ICTU celebrates NHS on final day of 2013 conference


Leaders of trade unions from Northern Ireland and the Republic of Ireland celebrate the 65th birthday of the NHS at ICTU

Leaders of trade unions from Northern Ireland and the Republic of Ireland celebrate the 65th birthday of the NHS at ICTU


The third and final day of the ICTU Biennial Conference in Belfast saw UNISON delegates discuss topics as wide ranging as workplace rights, education and the NHS.

Motions 29 to 32 were passed in the morning, after which UNISON delegate Roisin Byrne addressed conference on the topic of progressing workplace rights (Motion 33).

“We have fought successful campaigns against regional or local pay regionally in the past year but the threat remains,” Ms Byrne said.

“Congress must continue to oppose government policies that place an unfair burden on the working class and should continue to campaign for pay increases as a key way of tackling income inequality, in-work poverty and stimulating economic recovery.”

This motion passed along with Emergency Motions 1 and 2.

On Motion 35 (Public Wealth and Privatisation) UNISON’s Roberta Magee called for the “return of domiciliary care services in house”.

“Privatisation is never the way,” Ms Magee said.

 Motion 35 passed too, along with Motions 36 (Uniting the Generations) and 37 (Social and Public Services).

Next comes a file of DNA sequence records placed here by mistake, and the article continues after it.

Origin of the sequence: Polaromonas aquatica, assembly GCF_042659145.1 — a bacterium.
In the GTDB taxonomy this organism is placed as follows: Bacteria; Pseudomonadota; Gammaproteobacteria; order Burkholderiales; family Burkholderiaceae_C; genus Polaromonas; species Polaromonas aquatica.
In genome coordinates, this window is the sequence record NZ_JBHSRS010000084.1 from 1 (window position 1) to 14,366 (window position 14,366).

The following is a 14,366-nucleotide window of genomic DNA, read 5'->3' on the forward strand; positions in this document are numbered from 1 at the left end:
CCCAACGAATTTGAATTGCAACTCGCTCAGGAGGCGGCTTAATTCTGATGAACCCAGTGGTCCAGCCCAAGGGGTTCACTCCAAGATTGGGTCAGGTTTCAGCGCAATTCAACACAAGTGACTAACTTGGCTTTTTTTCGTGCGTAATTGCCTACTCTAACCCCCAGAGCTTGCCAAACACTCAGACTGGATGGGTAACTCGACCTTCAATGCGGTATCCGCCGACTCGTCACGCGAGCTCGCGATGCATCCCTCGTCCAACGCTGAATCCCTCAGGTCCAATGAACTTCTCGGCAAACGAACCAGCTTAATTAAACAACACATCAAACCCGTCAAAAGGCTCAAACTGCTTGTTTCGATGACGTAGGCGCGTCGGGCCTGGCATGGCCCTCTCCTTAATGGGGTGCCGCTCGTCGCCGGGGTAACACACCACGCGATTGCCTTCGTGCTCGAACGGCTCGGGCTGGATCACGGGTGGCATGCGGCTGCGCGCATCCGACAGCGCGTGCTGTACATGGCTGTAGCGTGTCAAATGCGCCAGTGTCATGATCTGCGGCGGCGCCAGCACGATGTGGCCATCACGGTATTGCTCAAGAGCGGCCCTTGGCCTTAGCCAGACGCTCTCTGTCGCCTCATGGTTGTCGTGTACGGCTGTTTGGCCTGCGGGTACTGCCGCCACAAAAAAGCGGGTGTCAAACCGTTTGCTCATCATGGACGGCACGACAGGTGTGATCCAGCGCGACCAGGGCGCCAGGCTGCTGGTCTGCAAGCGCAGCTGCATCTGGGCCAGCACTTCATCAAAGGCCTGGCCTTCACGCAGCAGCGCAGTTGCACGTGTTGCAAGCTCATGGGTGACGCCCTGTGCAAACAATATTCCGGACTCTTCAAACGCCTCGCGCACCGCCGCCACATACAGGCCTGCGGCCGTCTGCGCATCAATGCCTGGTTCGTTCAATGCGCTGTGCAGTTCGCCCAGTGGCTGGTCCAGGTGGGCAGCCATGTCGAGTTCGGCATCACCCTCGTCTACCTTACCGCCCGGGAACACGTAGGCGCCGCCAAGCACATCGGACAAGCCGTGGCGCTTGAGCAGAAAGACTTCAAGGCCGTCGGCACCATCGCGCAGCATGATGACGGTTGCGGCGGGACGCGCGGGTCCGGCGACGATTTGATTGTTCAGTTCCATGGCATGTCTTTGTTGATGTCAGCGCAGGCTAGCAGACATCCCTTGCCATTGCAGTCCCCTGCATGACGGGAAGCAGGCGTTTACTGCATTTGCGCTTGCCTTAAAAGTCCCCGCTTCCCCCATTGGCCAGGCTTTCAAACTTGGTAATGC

Motion 38, forwarded by UNISON, called for the tackling of health inequalities and privatisation.

UNISON head of bargaining, Anne Speed, attacked health minister Edwin Poots Transforming Your Care policy – “more like Transferring Your Cash” – and demanded the Northern Ireland Executive “ensure fundamental rights of the most vulnerable are protected”.

Seconding the motion, UNISON delegate Thomas Mahaffy echoed Ms Speed’s comments and attacked the failed promises of the Good Friday Agreement.

“[The Executive] must ensure that the fundamental human rights of the poorest and most vulnerable are protected and that government’s statutory obligations to promote equality of opportunity on the basis of objective need inform the basis of policy and decision making at all levels,” he said.

Following the passing of this motion as well as motions 39, 40 and 41, UNISON’s last speaker of the day, Noeleen Beattie, spoke to the congress on the issue of education cuts (Motion 42).

“The problems caused by under-funding are accompanied by a falling birth rate, empty schools and continued party political wrangling over selection and the promotion of equality of opportunity for all our children,” Ms Beattie told conference.

This final motion also passed.

In an end to the conference, UNISON’s Patricia McKeown and Anne Speed were elected to ICTU’s Executive Council and UNISON head of organising Pamela Dooley delivered a thank you speech to outgoing ICTU President Eugene McGlone.

After the conference had ended, leaders of various trade unions from both Northern Ireland and the Republic of Ireland gathered to celebrate the 65th birthday of the NHS by signing a large commemorative card.